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Adoption of appropriate technologies among smallholder farmers in Kenya

Kalungu, JW and Leal, W (2016) Adoption of appropriate technologies among smallholder farmers in Kenya. Climate and Development. ISSN 1756-5529

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Abstract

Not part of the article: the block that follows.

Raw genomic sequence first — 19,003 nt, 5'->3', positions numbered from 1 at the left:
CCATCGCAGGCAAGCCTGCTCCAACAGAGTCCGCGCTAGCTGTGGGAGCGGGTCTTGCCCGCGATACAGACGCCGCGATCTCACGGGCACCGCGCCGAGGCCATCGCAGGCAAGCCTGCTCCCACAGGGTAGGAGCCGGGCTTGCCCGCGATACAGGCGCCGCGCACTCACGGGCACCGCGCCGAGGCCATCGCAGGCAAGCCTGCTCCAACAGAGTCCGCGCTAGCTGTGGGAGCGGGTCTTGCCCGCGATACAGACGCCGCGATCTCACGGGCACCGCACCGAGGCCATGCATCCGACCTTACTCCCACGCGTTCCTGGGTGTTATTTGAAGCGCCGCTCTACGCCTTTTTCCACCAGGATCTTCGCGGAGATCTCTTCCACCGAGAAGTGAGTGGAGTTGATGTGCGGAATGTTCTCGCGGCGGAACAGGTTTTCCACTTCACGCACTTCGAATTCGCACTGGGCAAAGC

The adoption of appropriate technologies in small-scale farming is an important response to the effects of climate change and variability, especially in Africa. This study investigates the levels of awareness and adoption of some appropriate technologies at two pairs of sites matched for rainfall, but differing in temperature, in semi-arid and sub-humid regions of Kenya. The pairs were also subsequently matched to form cool and warm regions. The study used participatory methods consisting of 20 focus-group discussions and data from 722 randomly sampled households from the two regions. The descriptive and inferential results show that there was a high level of awareness of appropriate technologies but low rates of adoption in all regions. Even though gender did not influence awareness of the technologies, it had a positive correlation with adoption of the technologies. There was a difference in adoption of between male-headed households and female-headed households at a 1% level of significance. Technology knowledge and use were higher in the semi-arid and warm regions than in the sub-humid and cool regions, with farmer-to-farmer learning being the most prominent source of information. There was a difference in the use of technologies which have a positive impact in regions with high temperatures at a 1% level of significance. A higher percentage of farmers used water harvesting, reduced tillage, crop rotation, green manure and used mulches in the warm regions compared to cool regions. The trend in awareness and adoption assumed a gender and an ecological dimension in favour of males, in both semi-arid regions and warm regions.

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